Parents Voice Concerns at Meeting on Annapolis High Changes
AHS officials present plan for heterogeneous mixing of all freshmen and plans to offer a school-wide International Baccalaureate Middle Years Programme and Advanced Placement classes.
If something is not broken, then why fix it? That was the sentiment echoed at Annapolis High School (AHS) Wednesday night as parents questioned instructional changes slated for this fall.
A new plan will heterogeneously open freshman honors classes (except math) to all students instead of grouping students by ability. This fall, AHS will offer a school-wide International Baccalaureate (IB) Middle Years Programme (MYP), as well as Advanced Placement (AP) classes and the IB Diploma Programme. A ninth grade Parent Advisory Group will form, as well.
At the meeting, Regional Assistant Superintendent Christopher Truffer lauded the staff and curriculum at the school, citing how Annapolis High School rated higher on the DC area list than the other 11 county high schools in the 2010 The Washington Post AP Challenge Index.
The rating is found by dividing the number of AP, IB or other college-level tests a school gave in 2010 by the number of graduating seniors—but doesn't actually measure quality.
"While not a measure of the overall quality of the school, the rating can reveal the level of a high school’s commitment to preparing average students for college," according to the article.
Parents questioned why improvements were needed if things were running so smoothly at AHS.
“Your role is to look through the lens of what’s best for your child,” Truffer said. “My role is what’s best for every child.”
AHS Principal Donald Lilley equated the situation to Charles Darwin’s philosophy that a species must adapt to its environment to survive.
“We need to change in order to serve all of our students’ needs in a global society,” he said.
The idea for the instructional change stems from an IB Access Grant the
school received two years ago for ninth and 10th grade, funded by the Bill and Melinda Gates Foundation. The grant includes a stipend for the selected teachers and funding for after-school training and peer coaching.
Kristina Korona, IB MYP coordinator, said this training will naturally extend to the classroom setting.
“As the year went on, it seemed like the next logical step,” Korona said.
Social studies teachers Chris Hinsvark and Lindsay Laupp performed a trial run of heterogeneous grouping in their classrooms. Both cited success stories from that experience and presented data collected during an eight-week period.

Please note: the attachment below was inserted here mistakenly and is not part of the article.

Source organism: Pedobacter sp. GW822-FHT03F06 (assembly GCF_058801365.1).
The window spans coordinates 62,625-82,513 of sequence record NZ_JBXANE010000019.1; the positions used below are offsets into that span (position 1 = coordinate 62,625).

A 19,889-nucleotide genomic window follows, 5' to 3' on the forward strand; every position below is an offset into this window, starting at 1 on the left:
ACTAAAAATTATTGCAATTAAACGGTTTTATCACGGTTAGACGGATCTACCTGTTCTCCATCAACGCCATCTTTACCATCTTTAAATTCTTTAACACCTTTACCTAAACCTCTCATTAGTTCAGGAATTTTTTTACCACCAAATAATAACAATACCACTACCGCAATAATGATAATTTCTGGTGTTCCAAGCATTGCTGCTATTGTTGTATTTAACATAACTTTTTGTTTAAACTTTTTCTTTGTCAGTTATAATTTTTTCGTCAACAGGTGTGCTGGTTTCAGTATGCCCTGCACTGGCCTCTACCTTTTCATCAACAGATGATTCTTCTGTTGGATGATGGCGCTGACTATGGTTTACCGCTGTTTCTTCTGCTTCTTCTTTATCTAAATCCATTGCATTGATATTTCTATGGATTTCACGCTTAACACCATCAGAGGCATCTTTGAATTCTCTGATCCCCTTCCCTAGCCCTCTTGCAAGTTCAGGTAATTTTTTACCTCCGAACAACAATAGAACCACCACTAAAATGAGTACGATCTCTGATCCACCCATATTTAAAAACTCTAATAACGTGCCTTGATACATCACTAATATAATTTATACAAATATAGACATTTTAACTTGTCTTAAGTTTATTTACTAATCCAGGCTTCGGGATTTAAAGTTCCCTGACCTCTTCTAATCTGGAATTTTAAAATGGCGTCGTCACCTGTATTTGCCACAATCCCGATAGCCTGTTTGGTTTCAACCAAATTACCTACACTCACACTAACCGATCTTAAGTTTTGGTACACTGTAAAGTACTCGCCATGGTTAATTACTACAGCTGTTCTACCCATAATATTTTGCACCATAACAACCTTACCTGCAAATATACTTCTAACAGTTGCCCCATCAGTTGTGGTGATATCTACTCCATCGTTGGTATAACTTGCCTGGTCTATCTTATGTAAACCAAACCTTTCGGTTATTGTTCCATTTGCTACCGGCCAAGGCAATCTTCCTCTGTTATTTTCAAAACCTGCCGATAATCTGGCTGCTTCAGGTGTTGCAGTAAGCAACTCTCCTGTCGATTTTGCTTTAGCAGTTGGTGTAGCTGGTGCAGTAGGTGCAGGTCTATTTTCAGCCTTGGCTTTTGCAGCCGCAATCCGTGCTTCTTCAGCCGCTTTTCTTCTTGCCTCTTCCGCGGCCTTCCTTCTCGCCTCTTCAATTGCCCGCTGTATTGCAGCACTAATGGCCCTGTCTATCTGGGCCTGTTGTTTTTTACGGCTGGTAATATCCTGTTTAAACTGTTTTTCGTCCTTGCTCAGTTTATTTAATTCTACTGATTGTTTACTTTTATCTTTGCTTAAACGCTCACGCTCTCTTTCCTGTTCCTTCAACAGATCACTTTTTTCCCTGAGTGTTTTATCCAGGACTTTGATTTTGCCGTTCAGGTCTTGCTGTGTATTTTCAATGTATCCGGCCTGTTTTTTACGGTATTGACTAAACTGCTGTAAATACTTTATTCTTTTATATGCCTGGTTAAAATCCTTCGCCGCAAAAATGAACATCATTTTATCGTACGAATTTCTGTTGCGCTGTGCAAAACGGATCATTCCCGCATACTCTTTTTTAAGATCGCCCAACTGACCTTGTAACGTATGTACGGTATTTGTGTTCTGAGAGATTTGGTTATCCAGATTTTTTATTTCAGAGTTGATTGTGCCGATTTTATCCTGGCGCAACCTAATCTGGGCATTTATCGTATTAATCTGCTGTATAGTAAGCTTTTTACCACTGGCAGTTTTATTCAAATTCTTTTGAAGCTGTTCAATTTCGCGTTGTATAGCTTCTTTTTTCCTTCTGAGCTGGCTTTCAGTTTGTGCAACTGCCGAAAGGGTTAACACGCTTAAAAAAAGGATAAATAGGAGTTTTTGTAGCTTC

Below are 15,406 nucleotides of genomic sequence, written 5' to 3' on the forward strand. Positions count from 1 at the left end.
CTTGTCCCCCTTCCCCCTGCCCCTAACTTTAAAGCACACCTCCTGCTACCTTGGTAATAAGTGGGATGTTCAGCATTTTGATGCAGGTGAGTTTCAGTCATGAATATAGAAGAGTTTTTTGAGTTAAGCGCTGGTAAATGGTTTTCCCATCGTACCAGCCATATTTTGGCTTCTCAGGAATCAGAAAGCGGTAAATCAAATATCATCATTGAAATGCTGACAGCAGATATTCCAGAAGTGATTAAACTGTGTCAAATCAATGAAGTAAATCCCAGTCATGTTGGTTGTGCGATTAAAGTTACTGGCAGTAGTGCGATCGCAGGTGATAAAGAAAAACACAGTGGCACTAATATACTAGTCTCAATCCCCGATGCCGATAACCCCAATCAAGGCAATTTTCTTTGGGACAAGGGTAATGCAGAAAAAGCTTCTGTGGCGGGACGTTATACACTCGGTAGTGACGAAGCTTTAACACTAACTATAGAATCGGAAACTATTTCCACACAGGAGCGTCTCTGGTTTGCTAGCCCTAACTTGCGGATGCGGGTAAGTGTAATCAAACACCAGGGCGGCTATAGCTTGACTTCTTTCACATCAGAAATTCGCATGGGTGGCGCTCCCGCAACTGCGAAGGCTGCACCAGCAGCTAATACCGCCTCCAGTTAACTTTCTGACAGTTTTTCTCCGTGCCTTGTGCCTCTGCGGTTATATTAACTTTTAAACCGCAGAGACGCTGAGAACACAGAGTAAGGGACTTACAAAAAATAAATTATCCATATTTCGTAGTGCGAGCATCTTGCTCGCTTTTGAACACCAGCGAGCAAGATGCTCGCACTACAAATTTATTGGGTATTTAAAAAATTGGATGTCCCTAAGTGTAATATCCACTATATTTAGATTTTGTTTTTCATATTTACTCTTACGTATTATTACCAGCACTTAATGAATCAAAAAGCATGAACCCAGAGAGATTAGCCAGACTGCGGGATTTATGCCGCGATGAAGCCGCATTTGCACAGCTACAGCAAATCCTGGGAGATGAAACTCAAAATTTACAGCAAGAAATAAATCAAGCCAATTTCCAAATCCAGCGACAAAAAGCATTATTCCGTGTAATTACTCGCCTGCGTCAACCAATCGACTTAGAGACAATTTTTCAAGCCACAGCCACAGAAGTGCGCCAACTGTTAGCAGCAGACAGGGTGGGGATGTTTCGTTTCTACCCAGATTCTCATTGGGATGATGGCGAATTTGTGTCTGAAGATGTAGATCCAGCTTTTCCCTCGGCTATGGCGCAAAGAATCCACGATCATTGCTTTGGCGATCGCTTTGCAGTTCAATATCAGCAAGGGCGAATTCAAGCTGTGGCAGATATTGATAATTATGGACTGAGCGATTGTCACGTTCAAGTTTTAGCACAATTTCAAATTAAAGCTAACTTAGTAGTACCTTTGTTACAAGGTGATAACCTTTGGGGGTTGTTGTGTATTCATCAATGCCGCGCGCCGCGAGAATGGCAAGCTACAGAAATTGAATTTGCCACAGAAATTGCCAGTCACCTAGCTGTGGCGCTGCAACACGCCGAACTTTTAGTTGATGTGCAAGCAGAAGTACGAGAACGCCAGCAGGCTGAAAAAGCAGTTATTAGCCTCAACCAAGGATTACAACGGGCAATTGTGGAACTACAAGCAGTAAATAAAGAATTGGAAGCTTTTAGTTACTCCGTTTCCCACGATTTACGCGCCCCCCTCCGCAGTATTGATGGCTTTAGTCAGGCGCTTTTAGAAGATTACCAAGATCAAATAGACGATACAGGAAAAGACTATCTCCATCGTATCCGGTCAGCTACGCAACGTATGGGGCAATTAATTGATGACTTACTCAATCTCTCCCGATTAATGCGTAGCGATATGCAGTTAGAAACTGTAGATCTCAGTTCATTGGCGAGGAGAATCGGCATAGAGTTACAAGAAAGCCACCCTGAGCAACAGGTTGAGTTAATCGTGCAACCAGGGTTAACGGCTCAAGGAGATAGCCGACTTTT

“I think this class forced us to teach to the top,” Laupp said. “Students want to be just as successful as their peers.”
Hinsvark noted an improvement in his classes as well, citing homework and participation examples. The largest difference, he said, was in social interaction.
“When we analyze news, it helps to have multiple perspectives in the class with diverse reactions,” Hinsvark said.
Kim Jakovics, AHS social studies department chairman, said there are teenagers who deserve the opportunity that honors classes offer.
Lilley said mixing classes teachers and staff can push the students do more.
“We do not believe all of our students at AHS are achieving their potential—even those at the top,” Lilley said.
There were so many questions during the presentation that parents were asked to write them down to submit to a moderator. Some questions were answered at the meeting, and officials said others will be addressed later on the school's website.
One question concerned what would happen to average students who might struggle to keep up with the workload involved in honors classes. Students will be offered many options for support, as well as "tiered assignments."
Lilley said support programs, such as AVID, and seminar courses will help those teens. Other options include the Ninth Grade Academy, PBIS, Summer Bridge, mentoring, Homework Harbor, Panther Cafe, Twilight School and help days, he said.
One parent said she was concerned what would happen to current honor students.
“For the standard kid, this is an awesome opportunity,” said Stacey Corse. “But I’m afraid that they are not going to raise the bar.”
Another parent said she felt she was left out of the decision-making process.
“I was surprised about the lack of information on their part,” said Sarah Williamson. “But they are trying now.”
Korona said the announcement was delayed because they were awaiting decisions from central office and content collaborations.
“I wish it could have been earlier to get more parent involvement,” she said.
Another meeting is slated for June 8 from 6 to 7 p.m. in the high school auditorium. Truffer said no final decision has been made on this proposal.
More information can be found on the school’s website.